Ice Station Crawfish

Brad Goins Thursday, March 1, 2018 Comments Off on Ice Station Crawfish
Ice Station Crawfish

Wild Weather Has Put A Hurt On Crawfish Farmers And Lovers Along The Gulf Coast

By Brad Goins

The crawfish season in Southwest Louisiana is generally thought to run from mid-January through early July. Crawfish harvested at either end of that season may be less than ideal in the view of the crawfish purist. Thus it is that the peak months for the consumption of the crustacean are March through May.

Crawfish in ponds protected from the environment can be harvested year-round. Still, the supply of crawfish in our area is likely to be at its optimum in those March through May months.

The traditional mid-January season opener took a beating in 2018, with temperatures in places such as Lake Charles dropping to 19 degrees on Jan. 17. Temperatures for the few days on each side of that date were almost as low.

In this area, when water temperature falls below 55 degrees, crawfish tend to burrow into the mud at the bottom of the water in order to get warm. If the water gets so cold that it falls below 40, crawfish stop moving entirely.

Once the crawfish burrow in, they go into a state of hibernation until things warm up. While they’re hibernating, they aren’t eating.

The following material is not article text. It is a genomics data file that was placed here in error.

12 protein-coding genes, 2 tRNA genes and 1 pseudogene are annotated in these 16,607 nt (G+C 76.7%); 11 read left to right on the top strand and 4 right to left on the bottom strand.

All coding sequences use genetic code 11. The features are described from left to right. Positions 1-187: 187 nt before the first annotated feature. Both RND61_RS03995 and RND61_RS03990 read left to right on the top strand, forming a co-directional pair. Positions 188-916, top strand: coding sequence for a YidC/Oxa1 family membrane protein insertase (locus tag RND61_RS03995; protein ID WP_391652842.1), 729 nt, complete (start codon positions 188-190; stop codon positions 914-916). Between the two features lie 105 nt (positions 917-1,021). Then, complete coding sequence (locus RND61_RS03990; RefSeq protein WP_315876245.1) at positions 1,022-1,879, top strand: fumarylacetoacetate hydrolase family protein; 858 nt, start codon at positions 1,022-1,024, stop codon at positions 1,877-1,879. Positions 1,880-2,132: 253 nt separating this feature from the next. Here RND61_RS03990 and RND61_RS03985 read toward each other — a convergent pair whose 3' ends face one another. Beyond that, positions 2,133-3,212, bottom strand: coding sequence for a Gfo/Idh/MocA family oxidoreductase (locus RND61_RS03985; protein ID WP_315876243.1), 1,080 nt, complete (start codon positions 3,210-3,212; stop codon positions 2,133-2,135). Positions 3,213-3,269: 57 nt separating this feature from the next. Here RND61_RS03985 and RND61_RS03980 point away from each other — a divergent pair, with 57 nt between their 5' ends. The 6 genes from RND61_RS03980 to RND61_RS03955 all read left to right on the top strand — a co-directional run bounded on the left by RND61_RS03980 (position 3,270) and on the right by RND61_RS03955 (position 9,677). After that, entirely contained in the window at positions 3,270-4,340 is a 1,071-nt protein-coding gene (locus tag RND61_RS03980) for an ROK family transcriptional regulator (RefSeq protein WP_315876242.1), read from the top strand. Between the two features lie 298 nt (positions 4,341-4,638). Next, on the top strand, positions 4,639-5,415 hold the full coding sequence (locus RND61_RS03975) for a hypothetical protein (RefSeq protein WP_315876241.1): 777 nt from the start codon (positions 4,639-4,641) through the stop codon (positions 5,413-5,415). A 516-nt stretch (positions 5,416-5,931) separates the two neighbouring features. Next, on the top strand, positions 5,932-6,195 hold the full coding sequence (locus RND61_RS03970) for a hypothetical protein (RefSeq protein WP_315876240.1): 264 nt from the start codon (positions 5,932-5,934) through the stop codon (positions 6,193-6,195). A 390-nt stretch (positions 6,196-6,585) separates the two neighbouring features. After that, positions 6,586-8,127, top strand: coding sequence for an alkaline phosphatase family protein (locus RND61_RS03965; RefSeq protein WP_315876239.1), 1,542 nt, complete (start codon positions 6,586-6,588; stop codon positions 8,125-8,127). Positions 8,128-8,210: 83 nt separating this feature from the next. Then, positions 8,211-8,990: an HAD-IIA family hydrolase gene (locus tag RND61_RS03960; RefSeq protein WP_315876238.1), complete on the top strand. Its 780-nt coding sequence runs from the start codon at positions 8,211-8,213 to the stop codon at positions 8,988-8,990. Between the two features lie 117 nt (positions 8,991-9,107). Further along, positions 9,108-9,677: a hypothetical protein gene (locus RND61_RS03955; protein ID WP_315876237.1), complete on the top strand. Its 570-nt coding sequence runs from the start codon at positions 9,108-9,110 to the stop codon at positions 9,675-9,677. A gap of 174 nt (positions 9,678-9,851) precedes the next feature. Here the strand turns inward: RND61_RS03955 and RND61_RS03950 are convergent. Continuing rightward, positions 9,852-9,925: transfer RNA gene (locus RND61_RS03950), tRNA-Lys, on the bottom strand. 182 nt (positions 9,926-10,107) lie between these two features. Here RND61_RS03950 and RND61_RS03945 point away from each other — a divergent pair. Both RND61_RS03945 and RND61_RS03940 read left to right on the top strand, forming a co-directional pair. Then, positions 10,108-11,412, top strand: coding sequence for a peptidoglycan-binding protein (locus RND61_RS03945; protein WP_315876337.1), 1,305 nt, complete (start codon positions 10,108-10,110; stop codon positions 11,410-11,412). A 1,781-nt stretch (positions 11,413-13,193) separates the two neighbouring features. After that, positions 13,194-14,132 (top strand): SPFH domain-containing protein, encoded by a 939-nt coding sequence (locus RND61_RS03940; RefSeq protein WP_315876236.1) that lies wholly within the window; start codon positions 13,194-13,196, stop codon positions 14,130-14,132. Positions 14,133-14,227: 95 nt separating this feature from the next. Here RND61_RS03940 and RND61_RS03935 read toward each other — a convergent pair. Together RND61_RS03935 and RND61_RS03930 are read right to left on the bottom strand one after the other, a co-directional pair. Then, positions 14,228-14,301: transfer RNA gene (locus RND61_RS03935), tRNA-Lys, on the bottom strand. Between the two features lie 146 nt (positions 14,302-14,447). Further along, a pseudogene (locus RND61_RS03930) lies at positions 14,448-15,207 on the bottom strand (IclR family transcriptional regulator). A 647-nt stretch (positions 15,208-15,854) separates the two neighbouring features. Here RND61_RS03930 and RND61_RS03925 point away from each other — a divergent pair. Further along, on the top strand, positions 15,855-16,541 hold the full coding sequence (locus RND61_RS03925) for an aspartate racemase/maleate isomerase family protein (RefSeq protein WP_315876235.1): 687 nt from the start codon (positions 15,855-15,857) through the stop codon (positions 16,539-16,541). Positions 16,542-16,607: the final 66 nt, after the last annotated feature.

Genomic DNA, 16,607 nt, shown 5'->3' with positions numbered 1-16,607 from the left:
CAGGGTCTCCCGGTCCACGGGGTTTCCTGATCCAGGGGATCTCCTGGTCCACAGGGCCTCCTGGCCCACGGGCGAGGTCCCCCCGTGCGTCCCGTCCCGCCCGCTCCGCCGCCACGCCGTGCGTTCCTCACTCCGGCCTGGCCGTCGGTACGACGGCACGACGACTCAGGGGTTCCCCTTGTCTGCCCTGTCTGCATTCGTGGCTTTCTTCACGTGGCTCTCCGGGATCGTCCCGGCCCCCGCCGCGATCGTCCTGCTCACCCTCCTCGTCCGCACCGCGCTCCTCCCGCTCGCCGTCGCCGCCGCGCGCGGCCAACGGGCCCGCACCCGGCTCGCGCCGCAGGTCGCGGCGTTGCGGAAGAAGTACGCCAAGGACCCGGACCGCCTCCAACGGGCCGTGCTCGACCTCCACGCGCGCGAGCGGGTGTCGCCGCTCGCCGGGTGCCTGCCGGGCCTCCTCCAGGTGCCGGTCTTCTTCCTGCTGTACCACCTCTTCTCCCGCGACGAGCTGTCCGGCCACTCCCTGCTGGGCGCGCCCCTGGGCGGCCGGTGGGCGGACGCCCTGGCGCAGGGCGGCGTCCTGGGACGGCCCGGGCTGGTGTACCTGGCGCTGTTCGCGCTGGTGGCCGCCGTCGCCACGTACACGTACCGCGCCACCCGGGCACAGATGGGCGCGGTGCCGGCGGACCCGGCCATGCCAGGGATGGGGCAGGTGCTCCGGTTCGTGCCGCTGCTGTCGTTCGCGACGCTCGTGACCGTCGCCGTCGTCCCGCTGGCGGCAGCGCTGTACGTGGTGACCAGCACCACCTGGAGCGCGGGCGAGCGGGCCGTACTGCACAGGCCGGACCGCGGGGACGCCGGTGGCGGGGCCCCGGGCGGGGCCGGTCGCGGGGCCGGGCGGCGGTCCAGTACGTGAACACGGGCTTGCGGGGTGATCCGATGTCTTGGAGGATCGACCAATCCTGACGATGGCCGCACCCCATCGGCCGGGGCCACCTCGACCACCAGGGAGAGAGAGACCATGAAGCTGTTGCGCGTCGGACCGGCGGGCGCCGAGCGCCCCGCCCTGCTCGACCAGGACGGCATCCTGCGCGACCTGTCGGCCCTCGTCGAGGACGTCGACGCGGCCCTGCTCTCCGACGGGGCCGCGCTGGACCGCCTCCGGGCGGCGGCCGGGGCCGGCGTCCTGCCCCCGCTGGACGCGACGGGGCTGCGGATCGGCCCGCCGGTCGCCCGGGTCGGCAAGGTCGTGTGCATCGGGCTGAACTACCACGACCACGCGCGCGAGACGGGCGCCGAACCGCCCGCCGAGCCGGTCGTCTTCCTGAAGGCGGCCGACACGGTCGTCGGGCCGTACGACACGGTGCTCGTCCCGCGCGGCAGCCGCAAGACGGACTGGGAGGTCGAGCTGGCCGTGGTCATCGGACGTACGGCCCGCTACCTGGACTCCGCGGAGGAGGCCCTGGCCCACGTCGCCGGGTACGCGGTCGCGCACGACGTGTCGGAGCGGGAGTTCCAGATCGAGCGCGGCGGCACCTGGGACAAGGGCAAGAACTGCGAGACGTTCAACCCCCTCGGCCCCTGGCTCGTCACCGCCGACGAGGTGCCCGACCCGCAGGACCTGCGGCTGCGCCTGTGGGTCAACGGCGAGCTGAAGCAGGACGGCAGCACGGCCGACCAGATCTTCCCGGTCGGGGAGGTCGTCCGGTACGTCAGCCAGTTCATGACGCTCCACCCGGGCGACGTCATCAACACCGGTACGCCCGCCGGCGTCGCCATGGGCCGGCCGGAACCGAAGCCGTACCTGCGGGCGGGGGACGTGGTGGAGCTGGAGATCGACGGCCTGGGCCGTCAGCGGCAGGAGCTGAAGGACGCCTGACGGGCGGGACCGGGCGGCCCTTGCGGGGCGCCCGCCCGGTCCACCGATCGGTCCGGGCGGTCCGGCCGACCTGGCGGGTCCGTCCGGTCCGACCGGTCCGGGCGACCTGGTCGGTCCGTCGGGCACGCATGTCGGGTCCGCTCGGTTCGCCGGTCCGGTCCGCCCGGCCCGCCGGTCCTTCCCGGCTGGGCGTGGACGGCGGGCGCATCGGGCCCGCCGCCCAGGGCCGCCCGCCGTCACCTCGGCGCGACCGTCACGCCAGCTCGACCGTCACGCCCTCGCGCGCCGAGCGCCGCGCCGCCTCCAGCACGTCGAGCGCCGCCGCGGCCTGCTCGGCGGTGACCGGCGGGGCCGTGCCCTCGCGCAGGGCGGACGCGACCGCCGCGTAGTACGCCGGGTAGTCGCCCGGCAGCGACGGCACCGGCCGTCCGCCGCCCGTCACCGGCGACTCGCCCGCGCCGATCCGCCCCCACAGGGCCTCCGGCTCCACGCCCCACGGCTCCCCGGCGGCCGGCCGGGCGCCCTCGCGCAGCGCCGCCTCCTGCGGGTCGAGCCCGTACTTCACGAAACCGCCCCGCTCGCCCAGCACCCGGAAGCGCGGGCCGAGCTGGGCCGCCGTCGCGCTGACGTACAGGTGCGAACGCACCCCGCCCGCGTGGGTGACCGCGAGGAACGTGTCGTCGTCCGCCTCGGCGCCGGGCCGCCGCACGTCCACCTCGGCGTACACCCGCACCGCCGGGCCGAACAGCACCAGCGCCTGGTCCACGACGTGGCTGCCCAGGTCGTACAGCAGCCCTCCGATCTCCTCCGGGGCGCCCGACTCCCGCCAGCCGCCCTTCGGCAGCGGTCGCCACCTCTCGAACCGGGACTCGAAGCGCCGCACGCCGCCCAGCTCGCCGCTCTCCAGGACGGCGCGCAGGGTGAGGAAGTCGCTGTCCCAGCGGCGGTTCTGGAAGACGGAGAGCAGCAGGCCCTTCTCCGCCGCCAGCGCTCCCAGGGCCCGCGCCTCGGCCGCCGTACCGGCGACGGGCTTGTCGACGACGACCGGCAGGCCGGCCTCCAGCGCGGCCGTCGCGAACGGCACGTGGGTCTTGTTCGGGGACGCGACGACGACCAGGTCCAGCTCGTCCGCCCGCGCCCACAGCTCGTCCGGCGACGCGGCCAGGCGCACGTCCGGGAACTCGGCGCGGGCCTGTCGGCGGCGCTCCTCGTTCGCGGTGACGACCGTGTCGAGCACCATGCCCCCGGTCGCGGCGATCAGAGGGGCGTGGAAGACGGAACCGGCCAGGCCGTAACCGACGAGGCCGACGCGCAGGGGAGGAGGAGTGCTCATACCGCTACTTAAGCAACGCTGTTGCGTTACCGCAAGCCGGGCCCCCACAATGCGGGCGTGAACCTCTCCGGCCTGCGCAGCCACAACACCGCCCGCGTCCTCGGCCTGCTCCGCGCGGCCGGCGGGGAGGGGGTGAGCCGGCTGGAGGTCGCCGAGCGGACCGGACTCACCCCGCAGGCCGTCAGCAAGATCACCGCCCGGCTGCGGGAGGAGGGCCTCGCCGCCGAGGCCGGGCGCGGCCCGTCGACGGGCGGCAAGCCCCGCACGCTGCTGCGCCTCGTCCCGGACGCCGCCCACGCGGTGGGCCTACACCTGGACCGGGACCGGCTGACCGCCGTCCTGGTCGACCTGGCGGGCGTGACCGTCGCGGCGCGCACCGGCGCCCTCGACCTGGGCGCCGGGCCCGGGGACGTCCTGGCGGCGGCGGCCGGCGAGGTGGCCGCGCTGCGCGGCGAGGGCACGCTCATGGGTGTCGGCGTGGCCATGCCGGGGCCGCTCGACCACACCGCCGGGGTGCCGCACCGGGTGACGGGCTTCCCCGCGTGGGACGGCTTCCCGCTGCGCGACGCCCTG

They’ll come out and start eating again when the water warms up. But of course, they’ll be smaller than crawfish usually are at the same time in warmer years. They may recover their size if enough time passes. But if they’re harvested too soon, they may seem small, or even too small, to the consumer.

Ultimately, the negative effects may turn out to be less serious than they sound now. In a Jan. 21 story on the crawfish season, Greg Lutz, a professor at the LSU Ag Center’s Aquaculture Research Station in Baton Rouge, told The Advocate, “Crawfish can sit under the ice for two or three weeks with no problem.” While a longer period of ice could threaten crawfish by cutting off their oxygen, the fact is that an ice coating of longer than three weeks is virtually unheard of in our part of the country.

Weather-related problems for SWLA crawfish started before that bitter January cold run. Below-average water levels in many swamps in the area have been a challenge for area crawfish. Bradley Zaunbrecher of Buster’s Famous Boiled Crawfish in Elton laid the blame on a severe lack of rain in the area from July to November. It was good that temperatures stayed warm in SWLA during November. But the warmth was no compensation for the lack of rain.

As for the month or two ahead, a wet weather period is predicted for the future; but, of course, weather forecasts aren’t always accurate. (As we’ll see in a moment, in nearby Southeast Texas, Harvey has given crawfish water problems of a very different type.)

One last negative that might be making a draw on crawfish production in Southwest Louisiana is the virus called “white spot syndrome.” This virus has been seen among Louisiana crawfish for a decade. While it hasn’t had a great impact yet, the number of crawfish victims in Louisiana did go up last year.

The mysterious virus is still being researched. One theory is that dramatic changes in temperature weaken crawfish immune systems and increase their susceptibility to white spot syndrome. The virus has no known effect on human beings.